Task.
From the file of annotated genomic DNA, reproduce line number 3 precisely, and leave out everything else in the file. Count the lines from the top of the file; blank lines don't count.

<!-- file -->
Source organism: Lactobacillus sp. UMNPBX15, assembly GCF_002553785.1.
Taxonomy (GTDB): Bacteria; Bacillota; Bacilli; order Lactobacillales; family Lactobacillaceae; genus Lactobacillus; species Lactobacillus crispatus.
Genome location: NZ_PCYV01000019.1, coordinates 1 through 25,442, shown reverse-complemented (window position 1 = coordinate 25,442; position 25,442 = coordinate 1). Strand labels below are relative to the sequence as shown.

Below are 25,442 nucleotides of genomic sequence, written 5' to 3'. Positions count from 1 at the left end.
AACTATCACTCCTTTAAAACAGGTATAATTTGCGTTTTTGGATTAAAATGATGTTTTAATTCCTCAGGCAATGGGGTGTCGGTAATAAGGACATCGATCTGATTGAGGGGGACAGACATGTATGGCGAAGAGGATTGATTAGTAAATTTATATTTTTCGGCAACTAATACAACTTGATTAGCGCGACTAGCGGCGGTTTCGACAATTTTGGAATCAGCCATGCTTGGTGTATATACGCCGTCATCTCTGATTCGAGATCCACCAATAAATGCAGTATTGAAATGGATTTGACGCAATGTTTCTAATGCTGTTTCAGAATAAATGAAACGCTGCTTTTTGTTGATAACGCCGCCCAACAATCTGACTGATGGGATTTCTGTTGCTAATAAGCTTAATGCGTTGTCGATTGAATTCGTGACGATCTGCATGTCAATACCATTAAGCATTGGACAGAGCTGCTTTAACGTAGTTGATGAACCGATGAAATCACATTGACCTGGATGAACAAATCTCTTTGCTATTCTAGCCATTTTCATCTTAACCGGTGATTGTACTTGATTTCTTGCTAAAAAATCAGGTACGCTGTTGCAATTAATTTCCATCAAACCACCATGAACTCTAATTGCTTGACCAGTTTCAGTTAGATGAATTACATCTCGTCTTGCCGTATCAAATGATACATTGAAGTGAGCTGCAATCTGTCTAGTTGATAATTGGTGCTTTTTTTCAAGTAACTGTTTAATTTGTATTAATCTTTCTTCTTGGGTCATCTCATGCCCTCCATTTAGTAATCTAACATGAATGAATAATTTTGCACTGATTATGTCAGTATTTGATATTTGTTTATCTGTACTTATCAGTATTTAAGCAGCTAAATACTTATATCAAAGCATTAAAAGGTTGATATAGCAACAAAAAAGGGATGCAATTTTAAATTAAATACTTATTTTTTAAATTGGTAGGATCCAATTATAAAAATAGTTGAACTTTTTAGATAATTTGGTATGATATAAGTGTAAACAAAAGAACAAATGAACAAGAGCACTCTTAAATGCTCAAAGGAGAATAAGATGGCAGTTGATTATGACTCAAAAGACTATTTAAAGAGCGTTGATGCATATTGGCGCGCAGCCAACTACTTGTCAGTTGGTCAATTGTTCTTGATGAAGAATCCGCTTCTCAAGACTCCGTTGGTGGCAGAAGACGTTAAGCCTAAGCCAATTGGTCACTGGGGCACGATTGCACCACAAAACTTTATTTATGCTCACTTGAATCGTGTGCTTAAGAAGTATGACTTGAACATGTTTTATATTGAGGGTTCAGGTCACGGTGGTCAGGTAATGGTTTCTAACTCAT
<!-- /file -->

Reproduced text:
Genome location: NZ_PCYV01000019.1, coordinates 1 through 25,442, shown reverse-complemented (window position 1 = coordinate 25,442; position 25,442 = coordinate 1). Strand labels below are relative to the sequence as shown.